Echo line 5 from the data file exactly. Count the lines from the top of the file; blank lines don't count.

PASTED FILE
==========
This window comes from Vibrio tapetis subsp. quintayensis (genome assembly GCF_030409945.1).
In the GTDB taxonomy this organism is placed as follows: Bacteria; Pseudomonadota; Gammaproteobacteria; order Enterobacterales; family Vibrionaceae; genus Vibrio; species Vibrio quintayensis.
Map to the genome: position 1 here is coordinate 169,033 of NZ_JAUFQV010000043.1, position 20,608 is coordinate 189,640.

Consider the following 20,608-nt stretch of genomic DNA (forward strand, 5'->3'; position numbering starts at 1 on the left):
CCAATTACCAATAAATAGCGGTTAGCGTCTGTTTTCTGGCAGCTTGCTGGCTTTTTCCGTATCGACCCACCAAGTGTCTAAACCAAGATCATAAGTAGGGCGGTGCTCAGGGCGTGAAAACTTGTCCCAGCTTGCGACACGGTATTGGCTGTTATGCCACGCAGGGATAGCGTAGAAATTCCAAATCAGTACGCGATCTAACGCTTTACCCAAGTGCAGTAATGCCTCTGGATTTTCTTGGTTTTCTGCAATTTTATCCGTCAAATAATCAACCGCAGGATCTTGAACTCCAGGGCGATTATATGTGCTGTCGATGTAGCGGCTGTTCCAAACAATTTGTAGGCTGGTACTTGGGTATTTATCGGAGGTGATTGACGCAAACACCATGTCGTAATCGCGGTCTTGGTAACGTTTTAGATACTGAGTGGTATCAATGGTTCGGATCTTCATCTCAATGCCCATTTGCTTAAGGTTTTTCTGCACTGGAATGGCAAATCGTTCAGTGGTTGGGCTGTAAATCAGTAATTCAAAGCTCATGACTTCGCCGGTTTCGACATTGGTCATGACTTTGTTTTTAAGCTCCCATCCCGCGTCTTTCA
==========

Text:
CCAATTACCAATAAATAGCGGTTAGCGTCTGTTTTCTGGCAGCTTGCTGGCTTTTTCCGTATCGACCCACCAAGTGTCTAAACCAAGATCATAAGTAGGGCGGTGCTCAGGGCGTGAAAACTTGTCCCAGCTTGCGACACGGTATTGGCTGTTATGCCACGCAGGGATAGCGTAGAAATTCCAAATCAGTACGCGATCTAACGCTTTACCCAAGTGCAGTAATGCCTCTGGATTTTCTTGGTTTTCTGCAATTTTATCCGTCAAATAATCAACCGCAGGATCTTGAACTCCAGGGCGATTATATGTGCTGTCGATGTAGCGGCTGTTCCAAACAATTTGTAGGCTGGTACTTGGGTATTTATCGGAGGTGATTGACGCAAACACCATGTCGTAATCGCGGTCTTGGTAACGTTTTAGATACTGAGTGGTATCAATGGTTCGGATCTTCATCTCAATGCCCATTTGCTTAAGGTTTTTCTGCACTGGAATGGCAAATCGTTCAGTGGTTGGGCTGTAAATCAGTAATTCAAAGCTCATGACTTCGCCGGTTTCGACATTGGTCATGACTTTGTTTTTAAGCTCCCATCCCGCGTCTTTCA